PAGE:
on's Corps and Hovey's division of the 13th Corps. In the assault of May 22 on the fortifications of Vicksburg, and during the entire siege, General McPherson and his command won unfading laurels. He is one of our ablest engineers and most skilful generals. Very respectfully, Your obedient servant, U. S. Grant, Major-General. He commanded one of the three corps in the siege of Vicksburg. After the fall of Vicksburg he operated successfully against Gen. Joseph E. Johnston. In October, 1863, he was made commander of the Department of the Tennessee, and joined Grant at Chattanooga in the middle of November; was in the battle of Missionary Ridge (Nov. 25); and then moved to the relief of Burnside in east Tennessee. When he was called to Chattanooga, he left Gen. J. B. McPherson in command at Vicksburg; but soon after Bragg was driven southward from Chattanooga Sherman suddenly reappeared in Mississippi. At the head of 20,000 troops he made a most destructive raid (February
Harper's Encyclopedia of United States History (ed. Benson Lossing), Thomas, George Henry 1816-1870 (search)
mber, 1861, till March, 1862, he commanded a division of the Army of the Ohio, defeating the Confederates in the battle of Mill spring (q. v.) in January. At Corinth, Miss., he commanded the right wing of the Army of the Tennessee, and was second in command of the Army of the Ohio at Perryville in October. For nearly a year from November, 1862, he commanded the 14th Corps of the Army of the Cumberland, doing eminent service in the battles of Stone River and Chickamaugua (qq. v.). In October, 1863, he George Henry Thomas. was placed in command of the Department and Army of the Cumberland, and was promoted brigadier-general, United States army. He was in the battle of Missionary Ridge (q. v.), and did signal service in the Atlanta campaign, when he took post at Nashville and defended Tennessee against the invasion of Hood. For this service he was made a major-general, and received the thanks of Congress, and from the legislature of Tennessee a gold medal. In February, 1868, he
Harper's Encyclopedia of United States History (ed. Benson Lossing), Viele, Egbert Ludovickus 1825- (search)
neer; born in Waterford, N. Y., June 17, 1825; graduated at West Point in 1847; served through a portion of the war against Mexico. He resigned in 1853, and was appointed State engineer of New Jersey. In 1857 he was engineer-in-chief of the Central Park (N. Y.) commission, and, in 1860, of Prospect Park, Brooklyn. In August, 1861, he was commissioned a brigadier-general of volunteers, and accompanied the expedition to Port Royal. In the siege of Fort Pulaski he was in command of the investing forces; and he led the advance in the capture of Norfolk, of which place he was made military governor in August, and remained so until his resignation in October, 1863. Since then he has been a civil engineer in New York City. He became a park commissioner in New York City in 1883, and a Democratic member of Congress in 1884. He is author of a Hand-book for active service; Reports on the Central Park; Topographical survey of New Jersey; A topographical Atlas of the City of New York, etc.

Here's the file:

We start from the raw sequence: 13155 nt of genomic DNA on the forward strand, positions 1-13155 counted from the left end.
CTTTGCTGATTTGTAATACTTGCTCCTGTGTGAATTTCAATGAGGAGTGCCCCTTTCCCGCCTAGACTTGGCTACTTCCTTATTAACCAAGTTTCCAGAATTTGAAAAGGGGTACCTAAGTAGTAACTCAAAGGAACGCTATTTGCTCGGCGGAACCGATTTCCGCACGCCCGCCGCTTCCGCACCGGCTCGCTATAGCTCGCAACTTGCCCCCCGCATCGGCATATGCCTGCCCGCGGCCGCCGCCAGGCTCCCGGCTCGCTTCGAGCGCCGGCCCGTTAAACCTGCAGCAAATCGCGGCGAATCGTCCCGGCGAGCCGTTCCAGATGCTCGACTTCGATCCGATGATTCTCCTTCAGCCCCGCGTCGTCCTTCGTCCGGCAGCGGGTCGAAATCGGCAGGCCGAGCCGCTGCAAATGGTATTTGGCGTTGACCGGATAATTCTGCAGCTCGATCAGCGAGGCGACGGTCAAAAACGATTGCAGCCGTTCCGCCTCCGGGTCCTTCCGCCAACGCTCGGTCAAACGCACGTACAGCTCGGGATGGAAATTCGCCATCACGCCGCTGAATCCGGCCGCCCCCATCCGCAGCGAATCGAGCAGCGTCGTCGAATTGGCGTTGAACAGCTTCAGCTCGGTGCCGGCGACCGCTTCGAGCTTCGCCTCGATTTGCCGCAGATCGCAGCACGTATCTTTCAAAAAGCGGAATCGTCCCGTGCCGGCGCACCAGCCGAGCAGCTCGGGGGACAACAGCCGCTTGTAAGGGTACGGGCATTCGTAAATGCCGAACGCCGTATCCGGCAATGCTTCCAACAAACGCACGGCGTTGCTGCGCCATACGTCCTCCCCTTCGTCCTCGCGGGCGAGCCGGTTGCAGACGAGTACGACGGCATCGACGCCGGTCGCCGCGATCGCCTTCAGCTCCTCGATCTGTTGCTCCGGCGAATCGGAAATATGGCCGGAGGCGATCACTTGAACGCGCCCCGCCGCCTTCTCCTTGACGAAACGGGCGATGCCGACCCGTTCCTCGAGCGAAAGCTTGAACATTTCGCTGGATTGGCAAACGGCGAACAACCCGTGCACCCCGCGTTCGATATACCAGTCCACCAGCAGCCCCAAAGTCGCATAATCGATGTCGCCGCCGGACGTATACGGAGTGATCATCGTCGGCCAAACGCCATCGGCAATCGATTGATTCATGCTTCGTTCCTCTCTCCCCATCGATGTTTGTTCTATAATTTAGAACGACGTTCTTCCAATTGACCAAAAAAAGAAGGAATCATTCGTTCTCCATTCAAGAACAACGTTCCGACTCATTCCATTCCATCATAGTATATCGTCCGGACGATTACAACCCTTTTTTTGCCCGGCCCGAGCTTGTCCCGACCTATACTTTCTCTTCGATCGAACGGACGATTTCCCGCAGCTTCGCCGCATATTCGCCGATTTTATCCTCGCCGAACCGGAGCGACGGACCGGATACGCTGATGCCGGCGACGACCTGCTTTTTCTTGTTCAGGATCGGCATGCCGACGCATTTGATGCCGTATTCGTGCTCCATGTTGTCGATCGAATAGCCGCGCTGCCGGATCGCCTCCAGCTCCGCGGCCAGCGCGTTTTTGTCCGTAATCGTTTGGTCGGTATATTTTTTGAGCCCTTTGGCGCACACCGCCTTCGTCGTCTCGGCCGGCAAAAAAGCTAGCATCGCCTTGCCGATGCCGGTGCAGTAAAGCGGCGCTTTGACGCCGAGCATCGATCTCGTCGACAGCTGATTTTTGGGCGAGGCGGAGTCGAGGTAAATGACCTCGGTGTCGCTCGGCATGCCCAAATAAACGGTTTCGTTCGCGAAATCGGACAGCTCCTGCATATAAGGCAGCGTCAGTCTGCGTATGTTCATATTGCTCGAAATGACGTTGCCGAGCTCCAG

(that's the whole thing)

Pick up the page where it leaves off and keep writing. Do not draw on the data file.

Harper's Encyclopedia of United States History (ed. Benson Lossing), Webb, Alexander Stewart 1835- (search)
. Entering the artillery, he served against the Seminoles in Florida in 1856, and from 1857 to 1861 was assistant Professor of Mathematics at West Point. In May, 1861, he was made captain of infantry, and in June, 1863, brigadier-general of volunteers. He was one of the defenders of Fort Pickens; fought at Bull Run and through the campaign on the Peninsula; was chief of staff of the 5th Corps at Antietam and Chancellorsville; served with distinction at Gettysburg, and commanded a brigade in the 2d Corps, in Virginia, from October, 1863, to April, 1864. He commanded a brigade in the campaign against Richmond in 1864-65, and in January, 1865, was General Meade's chief of staff. In March he was brevetted majorgeneral, United States army, and was discharged in 1870. In 1869 he was chosen president of the College of the City of New York. His publications include The Peninsula: McClellan's campaign of 1862; and a number of articles relating to the Civil War in the Century magazine.